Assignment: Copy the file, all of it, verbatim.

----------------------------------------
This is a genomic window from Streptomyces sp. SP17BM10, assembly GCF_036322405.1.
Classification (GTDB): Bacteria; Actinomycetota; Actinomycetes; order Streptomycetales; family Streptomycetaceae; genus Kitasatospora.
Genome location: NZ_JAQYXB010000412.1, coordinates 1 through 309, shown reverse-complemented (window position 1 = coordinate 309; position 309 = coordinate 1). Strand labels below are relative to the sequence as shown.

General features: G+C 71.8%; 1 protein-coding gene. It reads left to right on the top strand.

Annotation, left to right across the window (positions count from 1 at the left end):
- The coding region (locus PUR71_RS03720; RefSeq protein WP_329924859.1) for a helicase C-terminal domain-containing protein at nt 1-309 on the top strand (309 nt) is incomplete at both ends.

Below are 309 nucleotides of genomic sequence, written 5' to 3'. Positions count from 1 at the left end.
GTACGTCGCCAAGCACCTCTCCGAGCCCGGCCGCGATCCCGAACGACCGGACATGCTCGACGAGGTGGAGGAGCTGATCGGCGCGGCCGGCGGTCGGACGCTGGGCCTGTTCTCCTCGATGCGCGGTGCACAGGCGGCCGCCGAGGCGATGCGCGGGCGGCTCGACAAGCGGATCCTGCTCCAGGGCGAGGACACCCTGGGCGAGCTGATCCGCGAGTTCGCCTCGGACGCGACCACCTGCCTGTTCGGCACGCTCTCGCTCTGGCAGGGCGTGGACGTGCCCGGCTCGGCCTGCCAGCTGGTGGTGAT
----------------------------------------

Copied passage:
This is a genomic window from Streptomyces sp. SP17BM10, assembly GCF_036322405.1.
Classification (GTDB): Bacteria; Actinomycetota; Actinomycetes; order Streptomycetales; family Streptomycetaceae; genus Kitasatospora.
Genome location: NZ_JAQYXB010000412.1, coordinates 1 through 309, shown reverse-complemented (window position 1 = coordinate 309; position 309 = coordinate 1). Strand labels below are relative to the sequence as shown.

General features: G+C 71.8%; 1 protein-coding gene. It reads left to right on the top strand.

Annotation, left to right across the window (positions count from 1 at the left end):
- The coding region (locus PUR71_RS03720; RefSeq protein WP_329924859.1) for a helicase C-terminal domain-containing protein at nt 1-309 on the top strand (309 nt) is incomplete at both ends.

Below are 309 nucleotides of genomic sequence, written 5' to 3'. Positions count from 1 at the left end.
GTACGTCGCCAAGCACCTCTCCGAGCCCGGCCGCGATCCCGAACGACCGGACATGCTCGACGAGGTGGAGGAGCTGATCGGCGCGGCCGGCGGTCGGACGCTGGGCCTGTTCTCCTCGATGCGCGGTGCACAGGCGGCCGCCGAGGCGATGCGCGGGCGGCTCGACAAGCGGATCCTGCTCCAGGGCGAGGACACCCTGGGCGAGCTGATCCGCGAGTTCGCCTCGGACGCGACCACCTGCCTGTTCGGCACGCTCTCGCTCTGGCAGGGCGTGGACGTGCCCGGCTCGGCCTGCCAGCTGGTGGTGAT